Editors Note: With more companies considering "Return to Work" and potentially winding down server rooms/closets in their office, the role of leasing space or racks with a data center provider is becoming more important. We thought this overview from Darren Ghan of Data Center Legal Services would be helpful. Working with an client focused team like Whipcord Edge can cut through the red tape and get your systems running quickly with less headaches.
Leasing space in a data centre is much different from leasing office space due to the highly technical nature of data centres and how they are used.
The intent of this article is to highlight some of the important items that you (as Leasee) should include in your lease with a data centre partner. Please note, this article is by no means a complete listing of technical issues, and does not address the regular, non-data centre specific aspects of a lease. For your free “Data Center Heads of Terms” that can be used as a guide to negotiate your data centre space lease, please contact the author at email@example.com.
1. Base Rent. Ensure your ‘Base Rent’ does not include electrical power. As is discussed below in this blog, power should be separately metered and charged according to actual usage. You should also consider access to a loading bay for the delivery/off-loading of equipment along with a dedicated and secure storage area and a guarantee that Landlord staff will be available to receive shipments.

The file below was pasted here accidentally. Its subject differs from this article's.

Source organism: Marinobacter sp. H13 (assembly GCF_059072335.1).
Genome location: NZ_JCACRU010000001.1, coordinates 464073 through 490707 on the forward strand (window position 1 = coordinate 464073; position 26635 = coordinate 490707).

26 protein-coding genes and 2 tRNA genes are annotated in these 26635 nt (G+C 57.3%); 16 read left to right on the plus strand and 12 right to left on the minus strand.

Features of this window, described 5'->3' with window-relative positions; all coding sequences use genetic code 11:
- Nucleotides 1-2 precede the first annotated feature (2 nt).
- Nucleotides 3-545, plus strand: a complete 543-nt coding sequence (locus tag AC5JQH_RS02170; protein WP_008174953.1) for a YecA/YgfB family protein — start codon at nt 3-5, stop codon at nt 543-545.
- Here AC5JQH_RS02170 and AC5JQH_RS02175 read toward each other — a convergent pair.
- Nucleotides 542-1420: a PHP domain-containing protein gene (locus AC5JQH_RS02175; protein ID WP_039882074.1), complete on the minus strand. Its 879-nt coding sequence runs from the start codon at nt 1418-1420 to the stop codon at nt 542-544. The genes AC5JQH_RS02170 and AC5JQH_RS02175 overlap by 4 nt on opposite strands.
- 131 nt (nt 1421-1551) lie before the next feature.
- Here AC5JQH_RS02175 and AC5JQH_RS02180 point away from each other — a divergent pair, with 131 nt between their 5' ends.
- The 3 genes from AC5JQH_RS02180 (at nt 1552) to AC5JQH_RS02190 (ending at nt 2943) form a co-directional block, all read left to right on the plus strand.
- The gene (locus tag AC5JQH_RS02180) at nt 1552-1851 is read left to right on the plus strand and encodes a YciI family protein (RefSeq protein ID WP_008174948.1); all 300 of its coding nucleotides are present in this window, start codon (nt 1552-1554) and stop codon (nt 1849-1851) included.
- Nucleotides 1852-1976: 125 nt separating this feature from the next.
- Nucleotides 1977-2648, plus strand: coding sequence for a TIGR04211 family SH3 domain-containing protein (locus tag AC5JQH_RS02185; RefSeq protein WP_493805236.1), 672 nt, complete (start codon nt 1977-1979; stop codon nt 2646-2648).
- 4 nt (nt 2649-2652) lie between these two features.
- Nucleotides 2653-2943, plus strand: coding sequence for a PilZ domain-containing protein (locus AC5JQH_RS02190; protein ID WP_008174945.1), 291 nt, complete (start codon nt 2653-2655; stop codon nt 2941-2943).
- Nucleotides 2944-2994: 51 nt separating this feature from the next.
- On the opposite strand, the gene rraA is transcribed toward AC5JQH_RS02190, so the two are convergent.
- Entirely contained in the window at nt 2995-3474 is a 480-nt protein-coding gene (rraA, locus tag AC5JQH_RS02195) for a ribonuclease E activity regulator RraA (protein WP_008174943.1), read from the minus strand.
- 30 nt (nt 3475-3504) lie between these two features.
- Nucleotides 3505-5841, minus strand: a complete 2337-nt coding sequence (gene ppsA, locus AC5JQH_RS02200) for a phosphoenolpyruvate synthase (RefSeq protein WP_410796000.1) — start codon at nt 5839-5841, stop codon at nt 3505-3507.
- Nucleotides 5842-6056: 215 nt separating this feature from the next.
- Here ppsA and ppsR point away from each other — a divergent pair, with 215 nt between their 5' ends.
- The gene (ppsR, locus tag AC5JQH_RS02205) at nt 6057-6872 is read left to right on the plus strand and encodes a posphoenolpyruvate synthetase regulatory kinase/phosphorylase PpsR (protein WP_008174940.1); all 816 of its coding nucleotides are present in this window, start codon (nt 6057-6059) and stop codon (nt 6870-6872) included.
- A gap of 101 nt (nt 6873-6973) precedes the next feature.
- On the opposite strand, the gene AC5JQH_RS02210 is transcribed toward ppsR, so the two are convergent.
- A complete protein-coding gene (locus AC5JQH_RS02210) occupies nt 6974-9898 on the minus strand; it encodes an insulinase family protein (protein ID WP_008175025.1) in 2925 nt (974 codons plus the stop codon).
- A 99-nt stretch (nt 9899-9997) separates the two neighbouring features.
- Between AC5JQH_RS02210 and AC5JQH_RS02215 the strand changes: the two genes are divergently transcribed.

2. Telco Requirements. The data centre should be operated on a ‘carrier neutral’ basis so that there is no restriction on the carriers allowed into the data centre. Additionally, the lease should permit you, or your chosen carriers, to run circuits and cross connects into and throughout both the data centre and your leased space at no cost and/or allow you to hire the Landlord to do it for you at reasonable market rates (subject to agreed discounts for bulk purchases). Telco providers should enter the data centre via two separate, diverse routes and should enter the data centre with mechanical protection and any pits within the data centre should have adequate means of drainage installed. The Meet-Me Room(s) should have dedicated protected conduit to your leased space.
3. Acceptance Testing. Due to the highly technical nature of data centres, you should have the right to perform acceptance testing of your leased space once you provide the Landlord with your test plan.
4. Alterations. Ensure you have the right to perform non-structural alterations without having to first get your landlord’s approval. The lease should specifically state that the bolting of racks to the slab floor are not considered structural alterations and, therefore, do not need Landlord approval. Any structural alterations you wish to make will need Landlord approval, but the lease should state that such approval is not to be unreasonably withheld, conditioned, or delayed.